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The constitution of India has split the extent of legislative powers between states and the centre through the 7th schedule.

  • The 7th schedule determines the subject matter and divided the authority to form laws between the state and the centre.

  • List I or Union list consists of matters where the centre has the authority to make laws, e.g., foreign affairs, defence, and currency.

  • List II or State List consists of the matters where the state has the authority to make laws, e.g., public order, sanitation and health.

  • List III or the concurrent list consists of subjects where both the state and the centre have authority to legislate, e.g., Forest, Education and Administration of Justice.

  • Although areas of effect are well established in the 7th schedule, they often start conflicts as to whether the centre or the state, as the situation may be, is threatening upon the area of the other. To manage this conflict, the courts in India have used a few doctrines and the oldest doctrine of the pith and substance is one of them.

  • Doctrine of Pith and Substance Origin

It is broadly believed that the origin of the doctrine lies in Canada and it was first introduced in the case Cushing v. Dupuy 1880. The doctrine later came to India and was strongly supported by Article 246 of the Constitution and the 7th Schedule. India has enhanced to become the most used doctrine that becomes grounds for so many landmark judgements.

  • What is the doctrine of pith and substance?

The doctrine describes that within their own areas the state and the union legislatures are made absolute, they should not interfere with the area of others.

  • However, if one among the centre and the state does interfere, the courts will establish the doctrine of pith and substance.

  • If the pith and substance i.e., the real aim of the legislation means to a subject within the capability of the legislation that enacted it, it should be considered to be intra vires despite it may be interfered on the matters, not within the capability of the legislature.

The Privy Council established this doctrine in the case Profulla Kumar Mukherjee v Bank of Khulna.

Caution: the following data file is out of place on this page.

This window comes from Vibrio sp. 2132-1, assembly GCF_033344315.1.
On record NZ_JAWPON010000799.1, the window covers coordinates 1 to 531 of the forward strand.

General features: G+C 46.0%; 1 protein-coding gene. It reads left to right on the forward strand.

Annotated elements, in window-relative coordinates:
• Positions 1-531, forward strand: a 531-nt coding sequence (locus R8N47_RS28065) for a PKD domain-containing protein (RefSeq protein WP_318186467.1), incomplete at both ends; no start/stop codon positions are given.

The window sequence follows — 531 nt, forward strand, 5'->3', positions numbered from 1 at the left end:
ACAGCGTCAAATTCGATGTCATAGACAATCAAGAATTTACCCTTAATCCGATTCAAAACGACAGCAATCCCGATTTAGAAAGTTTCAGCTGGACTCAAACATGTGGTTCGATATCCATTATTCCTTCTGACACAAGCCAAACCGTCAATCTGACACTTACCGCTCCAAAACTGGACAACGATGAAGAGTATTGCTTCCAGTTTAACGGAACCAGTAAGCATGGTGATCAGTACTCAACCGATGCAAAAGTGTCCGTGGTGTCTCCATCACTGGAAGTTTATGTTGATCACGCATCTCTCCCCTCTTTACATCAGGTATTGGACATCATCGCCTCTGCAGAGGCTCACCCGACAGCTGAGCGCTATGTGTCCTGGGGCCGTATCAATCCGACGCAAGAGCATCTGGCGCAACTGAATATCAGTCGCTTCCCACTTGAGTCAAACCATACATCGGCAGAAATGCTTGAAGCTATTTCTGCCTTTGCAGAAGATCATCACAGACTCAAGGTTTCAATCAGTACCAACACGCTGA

• In this case, the Bengal Money Lenders Act of 1946 enacted by the State Legislature was questioned with the argument that parts of the legislation dealt with promissory notes; a central subject.

  • The Privy Council while sustaining the validity of the debated legislation held that the Bengal Money Lenders Act was in pith and substance a law about money lenders and money lending – a state subject even though it encroaches upon Promissory note – a central subject.

In the State of Bombay v FN Balsara, the Bombay Prohibition Act was questioned on the basis that it accidentally interferes with the import and export of liquor around the custom frontier – a central subject. The court while upholding the impugned legislation held that the Act was in pith and substance a State subject even though it incidentally encroached upon a central subject.

  • Conclusion

Despite the intense division of powers among the Centre and the states, it is quite impossible to avoid the ancillary encroachments of enactment of laws. The powers demarcated as per Section 100 of the Government of India Act, 1935 was so rigid and stringent that it gave no scope to the application of the doctrine of pith and substance. Subsequent to the forming of the Indian Constitution in 1949, when such incidental encroachment of legislative powers take place, courts with the aid of the doctrine of pith and substances determines the validity and legitimacy of an enactment.


Written by Parul Sharma


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